starring Robert De Niro, Frances McDormand, James Franco, Eliza Dushku
screenplay by Ken Hixon, based on an article by Michael McAlary
directed by Michael Caton-Jones
by Walter Chaw Leaden with mock gravitas and embarrassing aspirations to the Shakespearean, Michael Caton-Jones's aggressively uninteresting City by the Sea is a purported true story (based on an article by Michael McAlary) that proves to be just another by-the-numbers police procedural crunched with an abortive middle-age romance and a stultifying Oedipal complication. Opening with archive newsreel footage of Long Beach as a place of fun and hope before juxtaposing the burnt-out crack-house dead wonderland of the Long Beach of just a couple of years ago (a conceit carried out with far more grace in Stacy Peralta's Dogtown and Z-Boys), the picture quickly reveals itself to be infatuated with a certain kind of dramatic irony in which the stock characters are unaware that they are clumsy allegorical pawns in a metaphorical landscape.
Joey LaMarca (James Franco) is a junkie loser who, in a case of drug-assisted self-defense, ices a drug dealer whose disquiet corpse washes up in Joey's father's--Detective Vincent LaMarca's (Robert De Niro)--precinct. This highly unlikely bit of business leads to the introduction of Vincent's partner Reg (George Dzundza, who's made a career out of playing second fiddles and dead partners), and Vincent's sordid back-story, which includes a child-murdering father sent to the chair back when Long Beach was beautiful. The setting is asked to be the visual representation of the decay of father-son relationships stretching into eternity; the question of whether Cain's transgression is an indelible mark on the soul, passed from generation to generation, finds a weak foundation here in what is essentially a broad and laggard melodrama packed with unconvincing highs and unmoving lows.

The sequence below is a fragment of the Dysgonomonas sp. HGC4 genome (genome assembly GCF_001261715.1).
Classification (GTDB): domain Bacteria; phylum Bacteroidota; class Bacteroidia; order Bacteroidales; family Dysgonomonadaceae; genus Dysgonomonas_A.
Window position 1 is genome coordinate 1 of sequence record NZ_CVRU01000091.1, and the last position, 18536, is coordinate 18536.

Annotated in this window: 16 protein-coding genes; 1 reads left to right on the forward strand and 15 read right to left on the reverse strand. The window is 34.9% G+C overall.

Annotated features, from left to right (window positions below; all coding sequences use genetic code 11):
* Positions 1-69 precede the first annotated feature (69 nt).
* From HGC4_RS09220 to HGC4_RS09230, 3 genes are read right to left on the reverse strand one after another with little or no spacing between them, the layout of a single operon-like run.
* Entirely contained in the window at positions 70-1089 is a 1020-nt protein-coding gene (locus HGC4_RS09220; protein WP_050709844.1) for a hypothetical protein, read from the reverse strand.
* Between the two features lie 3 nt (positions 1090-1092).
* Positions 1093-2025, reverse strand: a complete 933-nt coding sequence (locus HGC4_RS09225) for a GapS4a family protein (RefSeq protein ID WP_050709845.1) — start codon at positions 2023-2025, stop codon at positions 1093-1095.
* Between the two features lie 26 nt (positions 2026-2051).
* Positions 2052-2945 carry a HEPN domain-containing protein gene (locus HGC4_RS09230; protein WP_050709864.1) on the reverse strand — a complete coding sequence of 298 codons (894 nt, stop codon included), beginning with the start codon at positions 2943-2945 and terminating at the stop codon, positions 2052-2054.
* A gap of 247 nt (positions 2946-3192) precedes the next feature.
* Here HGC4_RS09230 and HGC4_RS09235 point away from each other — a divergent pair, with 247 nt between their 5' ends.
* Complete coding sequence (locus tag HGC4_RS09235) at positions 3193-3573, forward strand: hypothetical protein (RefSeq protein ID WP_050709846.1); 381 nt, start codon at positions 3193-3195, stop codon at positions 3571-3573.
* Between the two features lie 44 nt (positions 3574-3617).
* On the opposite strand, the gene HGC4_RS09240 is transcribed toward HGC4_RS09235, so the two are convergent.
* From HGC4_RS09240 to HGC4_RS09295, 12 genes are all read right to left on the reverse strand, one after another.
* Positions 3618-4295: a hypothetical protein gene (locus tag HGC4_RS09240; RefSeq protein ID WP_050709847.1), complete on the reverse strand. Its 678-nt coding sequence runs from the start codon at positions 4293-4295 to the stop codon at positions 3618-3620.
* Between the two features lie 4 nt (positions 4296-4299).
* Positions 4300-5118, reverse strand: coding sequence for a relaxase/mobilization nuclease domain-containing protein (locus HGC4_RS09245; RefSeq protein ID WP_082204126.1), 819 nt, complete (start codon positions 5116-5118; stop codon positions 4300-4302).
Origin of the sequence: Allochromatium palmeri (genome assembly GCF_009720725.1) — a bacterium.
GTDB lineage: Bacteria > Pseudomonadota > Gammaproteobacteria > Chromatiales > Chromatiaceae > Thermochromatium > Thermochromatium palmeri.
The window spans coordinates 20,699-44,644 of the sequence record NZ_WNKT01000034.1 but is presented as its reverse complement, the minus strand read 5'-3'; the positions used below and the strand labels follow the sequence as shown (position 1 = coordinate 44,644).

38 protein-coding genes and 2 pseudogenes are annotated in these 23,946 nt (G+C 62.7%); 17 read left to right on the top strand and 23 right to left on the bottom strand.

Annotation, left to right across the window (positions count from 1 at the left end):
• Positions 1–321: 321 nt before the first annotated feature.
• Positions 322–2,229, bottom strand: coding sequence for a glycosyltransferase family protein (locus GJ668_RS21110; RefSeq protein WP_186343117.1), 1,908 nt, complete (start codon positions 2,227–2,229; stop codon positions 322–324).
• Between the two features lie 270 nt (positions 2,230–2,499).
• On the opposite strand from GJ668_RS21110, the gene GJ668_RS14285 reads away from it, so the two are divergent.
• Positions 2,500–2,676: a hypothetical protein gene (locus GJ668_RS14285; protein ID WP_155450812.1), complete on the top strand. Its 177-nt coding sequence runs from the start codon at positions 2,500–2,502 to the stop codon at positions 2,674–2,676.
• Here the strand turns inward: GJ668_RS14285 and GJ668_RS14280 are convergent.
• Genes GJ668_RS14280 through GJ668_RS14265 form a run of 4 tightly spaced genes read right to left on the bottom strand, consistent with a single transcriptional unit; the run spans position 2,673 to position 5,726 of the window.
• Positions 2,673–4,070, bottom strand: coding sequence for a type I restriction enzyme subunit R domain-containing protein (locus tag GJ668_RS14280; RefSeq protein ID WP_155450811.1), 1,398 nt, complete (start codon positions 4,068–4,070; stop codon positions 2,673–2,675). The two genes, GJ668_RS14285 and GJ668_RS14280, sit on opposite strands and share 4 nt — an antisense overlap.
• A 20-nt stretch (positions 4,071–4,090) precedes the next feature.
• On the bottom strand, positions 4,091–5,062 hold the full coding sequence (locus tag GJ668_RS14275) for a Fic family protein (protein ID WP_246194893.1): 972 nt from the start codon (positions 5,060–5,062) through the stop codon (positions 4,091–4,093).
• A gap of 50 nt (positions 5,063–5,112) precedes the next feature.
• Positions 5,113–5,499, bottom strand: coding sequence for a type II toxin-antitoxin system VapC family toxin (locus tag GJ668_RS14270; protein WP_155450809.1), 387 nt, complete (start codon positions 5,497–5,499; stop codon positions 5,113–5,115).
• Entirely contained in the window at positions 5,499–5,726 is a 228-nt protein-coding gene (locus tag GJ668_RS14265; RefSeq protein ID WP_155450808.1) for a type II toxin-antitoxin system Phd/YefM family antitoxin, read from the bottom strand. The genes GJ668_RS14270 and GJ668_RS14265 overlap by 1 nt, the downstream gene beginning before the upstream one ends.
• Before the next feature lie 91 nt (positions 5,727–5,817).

De Niro's performance is a low-grade amble that speaks more to boredom than Method while the fantastic Frances McDormand is utterly wasted as Vincent's weary girlfriend Michelle: She serves mainly to highlight the many ways an actor can transcend her material rather than be lulled to disinterest by it. (The less fantastic but pretty Eliza Dushku turns in what is easily her best performance to date as Joey's reformed-junkie love interest.) City by the Sea is a terrible movie all around, one with a visual philosophy that seems to be structured around some kind of combination of wet dreariness and vérité jitteriness. It's a caffeine high after three days of wakefulness: muddy, confused, and nauseating in equal measure.
In tone and intent, City by the Sea reminds a little bit of Phil Joanou's underestimated State of Grace (another crime film about prodigal sons in crumbling neighbourhoods), only City by the Sea lacks all conviction in its emotions and understanding of the real value of its surroundings. Without a true evocation of place, an insightful sculpting of character, or an appropriate level of respect for its audience, all attempts at crafting a fable of deconstruction are doomed to Caton-Jones's tired operatic pretensions and City by the Sea's dreadfully misplayed moments. Originally published: September 6, 2002.